Did you know that there are a number of home science experiments you can do simply with things you have round the house? These 5 experiments are some of the most popular and interesting I have seen. They may make a bit of a mess – but it will be worth it!
1. Rocket Engine with yeast and pasta
a. Fill a small canning jar ¾ full with hydrogen peroxide.
b. Add 1 tsp of dry yeast. Swirl. The enzyme catalase in yeast will begin to breakdown the hydrogen peroxide to release oxygen gas to help propel the fire
c. Place a small hole in the metal lid of the jar (can punch it with a screw driver) then place the lid without the ring over the jar.
d. Prop a small pasta tube on top of the hole. (Use regular wheat flour pasta as brown rice pasta does not light!)
e. Light the top of the pasta tube and watch the rocket engine ignite as the oxygen gas comes up through the pasta.
2. Erupting Volcano
a. Place a small, empty water bottle on a tray. Fill it about ½ full of water.
b. Add 3-4 Tbls baking soda, ½ tsp dish soap, and a few drops of red food coloring then swirl to combine.
c. You may use clay to form an authentic “volcano” around your water bottle.
d. Erution time! Slowly pour about ½ cup white vinegar into the opening of the bottle. Watch the explosion begin!
e. The eruption is cause by the sudden release of carbon dioxide gas from the baking soda.
3. Ice sculptures
a. Find a bottle of purified water and place in the freezer for about 3 hours – so that it is well chilled but not frozen.(Pure water has a lower freezing point than tap water so is even colder before it becomes a solid).
b. Place an ice cube in a bowl. The ice become the starting crystals for new ice to form.
c. Slowly pour the chilled water onto the ice cube and watch your ice sculpture form!
4. Magic Color changing flowers
a. Choose your flower: a light-colored one works best. Good options are roses, carnations, mums, or daisies.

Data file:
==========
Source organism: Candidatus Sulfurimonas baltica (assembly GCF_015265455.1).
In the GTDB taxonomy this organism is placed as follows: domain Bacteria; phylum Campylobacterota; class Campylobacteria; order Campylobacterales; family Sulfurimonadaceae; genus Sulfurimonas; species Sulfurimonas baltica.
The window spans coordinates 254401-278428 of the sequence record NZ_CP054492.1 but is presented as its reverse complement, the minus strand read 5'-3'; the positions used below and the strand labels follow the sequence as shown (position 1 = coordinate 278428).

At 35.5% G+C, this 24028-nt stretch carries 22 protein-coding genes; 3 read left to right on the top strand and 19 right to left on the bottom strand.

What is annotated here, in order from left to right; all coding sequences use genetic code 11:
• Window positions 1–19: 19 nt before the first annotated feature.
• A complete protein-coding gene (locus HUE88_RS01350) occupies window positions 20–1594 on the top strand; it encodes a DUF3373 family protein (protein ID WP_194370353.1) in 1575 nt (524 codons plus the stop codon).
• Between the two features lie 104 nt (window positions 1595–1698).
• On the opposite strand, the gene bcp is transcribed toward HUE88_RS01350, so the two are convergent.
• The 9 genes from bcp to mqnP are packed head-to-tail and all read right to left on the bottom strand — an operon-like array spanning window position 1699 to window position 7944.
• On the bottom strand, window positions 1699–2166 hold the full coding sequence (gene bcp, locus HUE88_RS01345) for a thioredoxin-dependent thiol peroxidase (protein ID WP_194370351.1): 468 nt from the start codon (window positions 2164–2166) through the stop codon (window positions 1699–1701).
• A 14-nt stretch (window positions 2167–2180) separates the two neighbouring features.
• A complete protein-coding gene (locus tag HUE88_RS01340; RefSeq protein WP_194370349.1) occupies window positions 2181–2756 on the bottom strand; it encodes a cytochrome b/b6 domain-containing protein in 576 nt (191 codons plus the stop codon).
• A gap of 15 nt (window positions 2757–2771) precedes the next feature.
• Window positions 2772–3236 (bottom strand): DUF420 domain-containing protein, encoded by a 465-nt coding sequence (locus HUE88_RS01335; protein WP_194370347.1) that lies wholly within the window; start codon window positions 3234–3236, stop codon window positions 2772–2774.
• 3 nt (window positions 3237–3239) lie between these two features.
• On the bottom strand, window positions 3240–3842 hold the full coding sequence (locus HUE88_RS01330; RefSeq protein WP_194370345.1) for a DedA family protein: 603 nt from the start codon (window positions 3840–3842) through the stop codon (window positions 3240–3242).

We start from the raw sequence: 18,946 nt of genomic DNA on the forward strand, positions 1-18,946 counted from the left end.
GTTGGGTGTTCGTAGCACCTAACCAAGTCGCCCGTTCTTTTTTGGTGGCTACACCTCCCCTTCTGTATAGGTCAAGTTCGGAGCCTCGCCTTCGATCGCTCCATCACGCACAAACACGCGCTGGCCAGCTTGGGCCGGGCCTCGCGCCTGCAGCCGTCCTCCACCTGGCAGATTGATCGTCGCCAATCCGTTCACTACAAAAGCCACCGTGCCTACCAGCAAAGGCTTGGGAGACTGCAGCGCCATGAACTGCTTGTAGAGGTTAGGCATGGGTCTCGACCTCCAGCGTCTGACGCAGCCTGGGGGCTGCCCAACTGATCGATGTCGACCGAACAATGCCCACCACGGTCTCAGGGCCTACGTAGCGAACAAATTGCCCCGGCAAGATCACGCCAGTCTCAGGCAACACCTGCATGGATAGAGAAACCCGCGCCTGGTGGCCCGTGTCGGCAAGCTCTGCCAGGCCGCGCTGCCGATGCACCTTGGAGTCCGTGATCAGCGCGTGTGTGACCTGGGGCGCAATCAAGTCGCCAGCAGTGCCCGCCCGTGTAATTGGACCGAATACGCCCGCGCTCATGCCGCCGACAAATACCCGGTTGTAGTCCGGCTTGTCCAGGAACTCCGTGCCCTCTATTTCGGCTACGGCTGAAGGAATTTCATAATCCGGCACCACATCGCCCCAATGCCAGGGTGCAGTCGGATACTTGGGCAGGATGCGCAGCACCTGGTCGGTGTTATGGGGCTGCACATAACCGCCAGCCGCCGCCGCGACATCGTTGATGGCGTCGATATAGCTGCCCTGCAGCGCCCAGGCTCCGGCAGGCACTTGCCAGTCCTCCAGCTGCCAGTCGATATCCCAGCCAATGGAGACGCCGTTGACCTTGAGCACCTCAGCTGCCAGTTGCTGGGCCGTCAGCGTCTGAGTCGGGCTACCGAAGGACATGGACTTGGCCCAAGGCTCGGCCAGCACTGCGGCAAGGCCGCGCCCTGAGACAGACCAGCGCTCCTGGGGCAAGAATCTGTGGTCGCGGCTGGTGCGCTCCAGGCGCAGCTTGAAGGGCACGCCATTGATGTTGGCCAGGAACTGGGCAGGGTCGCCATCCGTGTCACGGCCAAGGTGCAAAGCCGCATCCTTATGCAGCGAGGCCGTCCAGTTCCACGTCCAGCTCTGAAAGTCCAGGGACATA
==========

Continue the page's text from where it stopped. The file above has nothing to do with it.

b. Choose your color: using liquid food coloring is best – you can mix colors to get the one you like.
c. Grab a vase or jar and add water 2/3 full. Add 10 drops of food coloring – or more depending on intensity of coloring desired in flower.
d. Prep the flower: cut 1-2 inches off the bottom of the stem at a 45-degree angle to open up all the vessels (calledxylem) to draw up water.
e. Place flower in vase and wait 1-6 hours for the color to appear!
f. Once you have the color you like, make a fresh cut of the stem and place in a vase of clear water with a bit of flower food.
g. Enjoy your beautifully colored flower!
5. Glowing Oobleck
a. Place 1 cup of tonic water in a medium bowl
b. Add up to 2 cups of corn starch a little at a time – stir with a metal spoon – or maybe your fingers. Your oobleck is ready!
c. Play with it! Try punching down on the mixture with your fist – what happens? Now scoop up some mixture with your hands – what happens now? Oobleck (named after the Dr. Seuss book Bartholomew and the Oobleck) is a non-Newtonian substance – it is both liquid when moving slowly and solid when movements are fast!
d. Now turn off the lights and add a black light – watch it glow!
Have fun trying these home science experiments!